The first reason is the domain: even rock bands usually have north of four people involved in a given song, and when you look to jazz tracks, the task of manual data entry becomes huge. Also, unlike with iPhoto (or Flickr or del.icio.us), there is no concept of a discrete “tag” for a music track—in iTunes or anywhere else, as far as I can tell. Everything must live inside an unstructured comments field. So each item must be added manually, and God forbid you want to remove a tag from more than one item.
I had created an AppleScript to cope with the first challenge, a simple script that puts a user-defined keyword at the end of the comments block. But in a recent MacOSXHints article and its comments, I was exposed to a host of other solutions and am convinced it will be easier for me just to adopt someone else’s approach.
I’m tempted by the approach of managing iTunes tagging with Quicksilver, but I have actually given up using Quicksilver as it tends to slow to a crawl on my 1GHz G4 PowerBook. The approach of Common Tater looks good, but I’d rather have a small atomic script than a monolithic application, and it hasn’t been updated in quite a while. TuneTags has the same objection, plus the fact that its XML-like markup is too big to fit comfortably inside the meager 255 characters given for comments on a track.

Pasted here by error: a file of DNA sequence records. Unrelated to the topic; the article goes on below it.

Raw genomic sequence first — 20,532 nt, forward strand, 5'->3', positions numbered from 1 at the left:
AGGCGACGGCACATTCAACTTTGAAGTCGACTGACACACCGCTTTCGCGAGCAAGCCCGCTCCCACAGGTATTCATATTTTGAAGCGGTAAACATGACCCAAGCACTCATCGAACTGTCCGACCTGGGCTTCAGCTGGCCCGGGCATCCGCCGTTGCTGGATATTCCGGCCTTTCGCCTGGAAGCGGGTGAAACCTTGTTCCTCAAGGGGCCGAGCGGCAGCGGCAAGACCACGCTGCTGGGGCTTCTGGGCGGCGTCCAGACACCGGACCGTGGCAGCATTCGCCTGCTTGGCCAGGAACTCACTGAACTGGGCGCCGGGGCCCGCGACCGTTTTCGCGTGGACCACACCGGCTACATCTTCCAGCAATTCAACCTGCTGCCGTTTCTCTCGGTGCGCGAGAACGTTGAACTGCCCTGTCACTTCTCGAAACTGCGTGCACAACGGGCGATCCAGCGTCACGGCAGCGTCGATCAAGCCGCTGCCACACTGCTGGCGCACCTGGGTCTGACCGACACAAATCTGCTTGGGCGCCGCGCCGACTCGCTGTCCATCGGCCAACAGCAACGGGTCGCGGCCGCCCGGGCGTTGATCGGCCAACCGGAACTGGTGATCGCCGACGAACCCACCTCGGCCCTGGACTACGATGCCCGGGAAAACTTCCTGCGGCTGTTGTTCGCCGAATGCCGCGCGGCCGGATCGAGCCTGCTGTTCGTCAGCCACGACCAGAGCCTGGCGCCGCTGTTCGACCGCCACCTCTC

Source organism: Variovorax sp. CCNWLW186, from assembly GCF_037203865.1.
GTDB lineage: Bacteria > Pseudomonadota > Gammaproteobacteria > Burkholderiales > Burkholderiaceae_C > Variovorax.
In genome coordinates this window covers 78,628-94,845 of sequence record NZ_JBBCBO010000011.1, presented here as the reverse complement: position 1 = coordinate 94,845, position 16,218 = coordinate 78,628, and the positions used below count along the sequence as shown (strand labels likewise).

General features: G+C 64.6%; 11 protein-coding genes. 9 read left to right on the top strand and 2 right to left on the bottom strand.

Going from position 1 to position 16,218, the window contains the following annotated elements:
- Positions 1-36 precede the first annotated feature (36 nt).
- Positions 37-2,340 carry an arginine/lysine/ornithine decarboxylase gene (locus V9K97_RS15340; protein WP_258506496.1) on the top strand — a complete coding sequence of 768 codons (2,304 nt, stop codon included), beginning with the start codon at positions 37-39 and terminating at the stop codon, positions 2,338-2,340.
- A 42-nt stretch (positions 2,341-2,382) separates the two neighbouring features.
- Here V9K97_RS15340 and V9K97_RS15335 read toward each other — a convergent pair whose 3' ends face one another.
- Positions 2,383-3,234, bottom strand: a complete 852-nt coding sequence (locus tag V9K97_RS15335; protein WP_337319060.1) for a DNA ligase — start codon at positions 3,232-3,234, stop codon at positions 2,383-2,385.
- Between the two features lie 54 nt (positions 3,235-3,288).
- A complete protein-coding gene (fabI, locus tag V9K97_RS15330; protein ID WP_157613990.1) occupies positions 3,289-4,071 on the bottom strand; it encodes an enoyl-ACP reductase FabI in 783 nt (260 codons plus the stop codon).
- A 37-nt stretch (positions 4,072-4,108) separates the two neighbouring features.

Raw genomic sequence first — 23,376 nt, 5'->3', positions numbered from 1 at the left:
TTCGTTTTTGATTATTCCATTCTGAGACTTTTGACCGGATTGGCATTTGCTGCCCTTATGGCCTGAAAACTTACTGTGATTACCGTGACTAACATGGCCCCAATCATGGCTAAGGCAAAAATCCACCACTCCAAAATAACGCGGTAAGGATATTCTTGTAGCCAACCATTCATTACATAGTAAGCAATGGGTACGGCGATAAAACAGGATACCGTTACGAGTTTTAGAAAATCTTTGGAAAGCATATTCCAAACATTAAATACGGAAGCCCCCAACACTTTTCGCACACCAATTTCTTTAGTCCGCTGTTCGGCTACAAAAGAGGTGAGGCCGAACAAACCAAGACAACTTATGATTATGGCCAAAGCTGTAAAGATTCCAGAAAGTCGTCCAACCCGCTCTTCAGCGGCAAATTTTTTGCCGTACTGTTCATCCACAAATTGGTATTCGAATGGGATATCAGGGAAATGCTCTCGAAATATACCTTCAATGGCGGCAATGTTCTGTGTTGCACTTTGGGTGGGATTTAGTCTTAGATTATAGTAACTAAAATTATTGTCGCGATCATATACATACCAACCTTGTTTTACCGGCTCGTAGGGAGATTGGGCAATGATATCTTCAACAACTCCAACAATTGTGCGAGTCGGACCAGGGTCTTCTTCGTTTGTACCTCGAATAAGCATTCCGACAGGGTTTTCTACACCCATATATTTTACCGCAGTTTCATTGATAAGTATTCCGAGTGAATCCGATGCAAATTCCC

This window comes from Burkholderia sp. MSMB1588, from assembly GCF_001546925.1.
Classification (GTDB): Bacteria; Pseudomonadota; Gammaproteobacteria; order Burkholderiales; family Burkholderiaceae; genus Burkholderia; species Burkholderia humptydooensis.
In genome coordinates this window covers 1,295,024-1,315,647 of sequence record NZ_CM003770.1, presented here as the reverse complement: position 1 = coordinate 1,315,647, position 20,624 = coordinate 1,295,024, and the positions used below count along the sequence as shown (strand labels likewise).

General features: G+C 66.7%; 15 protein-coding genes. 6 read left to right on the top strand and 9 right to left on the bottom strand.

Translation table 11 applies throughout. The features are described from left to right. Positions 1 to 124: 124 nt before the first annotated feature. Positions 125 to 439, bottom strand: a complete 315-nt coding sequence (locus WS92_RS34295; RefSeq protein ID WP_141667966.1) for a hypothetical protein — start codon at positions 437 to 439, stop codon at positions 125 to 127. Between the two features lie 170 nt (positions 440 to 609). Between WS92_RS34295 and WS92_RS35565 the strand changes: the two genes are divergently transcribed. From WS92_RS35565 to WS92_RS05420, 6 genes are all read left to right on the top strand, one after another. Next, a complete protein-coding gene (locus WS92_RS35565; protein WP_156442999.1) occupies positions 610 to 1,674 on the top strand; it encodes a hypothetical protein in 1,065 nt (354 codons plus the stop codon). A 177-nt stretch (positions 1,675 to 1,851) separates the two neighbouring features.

I look forward to checking out Christopholis’s TuneTag (no relation) and the Add/Remove Tags scripts from dwipal. But ultimately the AppleScript solutions will need to yield to either a cross-platform iTunes plugin with a consistent tag separator methodology (semicolons? asterisks? XML? <T>?) or to a dedicated tag feature implemented by Apple. I’ve never understood why iTunes never got tags and iPhoto has had them since the beginning.